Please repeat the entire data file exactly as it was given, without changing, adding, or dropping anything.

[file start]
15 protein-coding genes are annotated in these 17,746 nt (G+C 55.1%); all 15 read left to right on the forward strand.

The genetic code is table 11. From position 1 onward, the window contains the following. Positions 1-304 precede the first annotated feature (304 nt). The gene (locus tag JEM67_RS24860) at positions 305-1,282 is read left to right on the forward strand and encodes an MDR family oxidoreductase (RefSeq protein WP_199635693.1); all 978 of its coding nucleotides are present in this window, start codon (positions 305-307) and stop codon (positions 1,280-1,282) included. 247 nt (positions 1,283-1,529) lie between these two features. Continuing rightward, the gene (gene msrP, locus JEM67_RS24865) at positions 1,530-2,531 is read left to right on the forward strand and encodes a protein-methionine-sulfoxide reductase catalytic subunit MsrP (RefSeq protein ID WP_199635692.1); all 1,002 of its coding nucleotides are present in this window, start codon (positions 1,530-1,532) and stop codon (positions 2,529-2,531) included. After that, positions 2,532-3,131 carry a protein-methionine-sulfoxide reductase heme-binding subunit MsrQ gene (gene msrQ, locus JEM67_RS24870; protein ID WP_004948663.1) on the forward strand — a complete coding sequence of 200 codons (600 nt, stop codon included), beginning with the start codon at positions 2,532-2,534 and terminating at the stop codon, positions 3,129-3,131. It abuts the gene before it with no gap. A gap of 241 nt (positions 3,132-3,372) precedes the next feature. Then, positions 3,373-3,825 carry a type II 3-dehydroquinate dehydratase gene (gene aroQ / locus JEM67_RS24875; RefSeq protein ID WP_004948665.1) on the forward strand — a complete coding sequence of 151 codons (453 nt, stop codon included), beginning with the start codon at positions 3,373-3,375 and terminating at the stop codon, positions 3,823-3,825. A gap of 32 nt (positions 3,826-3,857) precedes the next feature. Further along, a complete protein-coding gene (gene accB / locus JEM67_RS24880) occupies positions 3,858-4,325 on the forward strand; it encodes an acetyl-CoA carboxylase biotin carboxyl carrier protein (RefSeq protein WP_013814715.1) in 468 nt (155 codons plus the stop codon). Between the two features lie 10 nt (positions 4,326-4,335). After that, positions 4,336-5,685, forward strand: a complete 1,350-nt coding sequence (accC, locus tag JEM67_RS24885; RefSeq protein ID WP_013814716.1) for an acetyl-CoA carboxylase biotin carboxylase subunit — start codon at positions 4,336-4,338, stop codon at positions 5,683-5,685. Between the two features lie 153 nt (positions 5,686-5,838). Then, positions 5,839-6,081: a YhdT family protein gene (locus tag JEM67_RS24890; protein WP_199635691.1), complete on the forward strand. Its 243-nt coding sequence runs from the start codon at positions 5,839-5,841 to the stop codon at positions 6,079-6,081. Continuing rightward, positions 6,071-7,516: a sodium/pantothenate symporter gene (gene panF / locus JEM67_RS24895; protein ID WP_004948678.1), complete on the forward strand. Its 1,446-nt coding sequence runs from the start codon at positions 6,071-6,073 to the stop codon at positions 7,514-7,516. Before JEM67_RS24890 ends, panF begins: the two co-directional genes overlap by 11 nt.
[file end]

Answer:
15 protein-coding genes are annotated in these 17,746 nt (G+C 55.1%); all 15 read left to right on the forward strand.

The genetic code is table 11. From position 1 onward, the window contains the following. Positions 1-304 precede the first annotated feature (304 nt). The gene (locus tag JEM67_RS24860) at positions 305-1,282 is read left to right on the forward strand and encodes an MDR family oxidoreductase (RefSeq protein WP_199635693.1); all 978 of its coding nucleotides are present in this window, start codon (positions 305-307) and stop codon (positions 1,280-1,282) included. 247 nt (positions 1,283-1,529) lie between these two features. Continuing rightward, the gene (gene msrP, locus JEM67_RS24865) at positions 1,530-2,531 is read left to right on the forward strand and encodes a protein-methionine-sulfoxide reductase catalytic subunit MsrP (RefSeq protein ID WP_199635692.1); all 1,002 of its coding nucleotides are present in this window, start codon (positions 1,530-1,532) and stop codon (positions 2,529-2,531) included. After that, positions 2,532-3,131 carry a protein-methionine-sulfoxide reductase heme-binding subunit MsrQ gene (gene msrQ, locus JEM67_RS24870; protein ID WP_004948663.1) on the forward strand — a complete coding sequence of 200 codons (600 nt, stop codon included), beginning with the start codon at positions 2,532-2,534 and terminating at the stop codon, positions 3,129-3,131. It abuts the gene before it with no gap. A gap of 241 nt (positions 3,132-3,372) precedes the next feature. Then, positions 3,373-3,825 carry a type II 3-dehydroquinate dehydratase gene (gene aroQ / locus JEM67_RS24875; RefSeq protein ID WP_004948665.1) on the forward strand — a complete coding sequence of 151 codons (453 nt, stop codon included), beginning with the start codon at positions 3,373-3,375 and terminating at the stop codon, positions 3,823-3,825. A gap of 32 nt (positions 3,826-3,857) precedes the next feature. Further along, a complete protein-coding gene (gene accB / locus JEM67_RS24880) occupies positions 3,858-4,325 on the forward strand; it encodes an acetyl-CoA carboxylase biotin carboxyl carrier protein (RefSeq protein WP_013814715.1) in 468 nt (155 codons plus the stop codon). Between the two features lie 10 nt (positions 4,326-4,335). After that, positions 4,336-5,685, forward strand: a complete 1,350-nt coding sequence (accC, locus tag JEM67_RS24885; RefSeq protein ID WP_013814716.1) for an acetyl-CoA carboxylase biotin carboxylase subunit — start codon at positions 4,336-4,338, stop codon at positions 5,683-5,685. Between the two features lie 153 nt (positions 5,686-5,838). Then, positions 5,839-6,081: a YhdT family protein gene (locus tag JEM67_RS24890; protein WP_199635691.1), complete on the forward strand. Its 243-nt coding sequence runs from the start codon at positions 5,839-5,841 to the stop codon at positions 6,079-6,081. Continuing rightward, positions 6,071-7,516: a sodium/pantothenate symporter gene (gene panF / locus JEM67_RS24895; protein ID WP_004948678.1), complete on the forward strand. Its 1,446-nt coding sequence runs from the start codon at positions 6,071-6,073 to the stop codon at positions 7,514-7,516. Before JEM67_RS24890 ends, panF begins: the two co-directional genes overlap by 11 nt.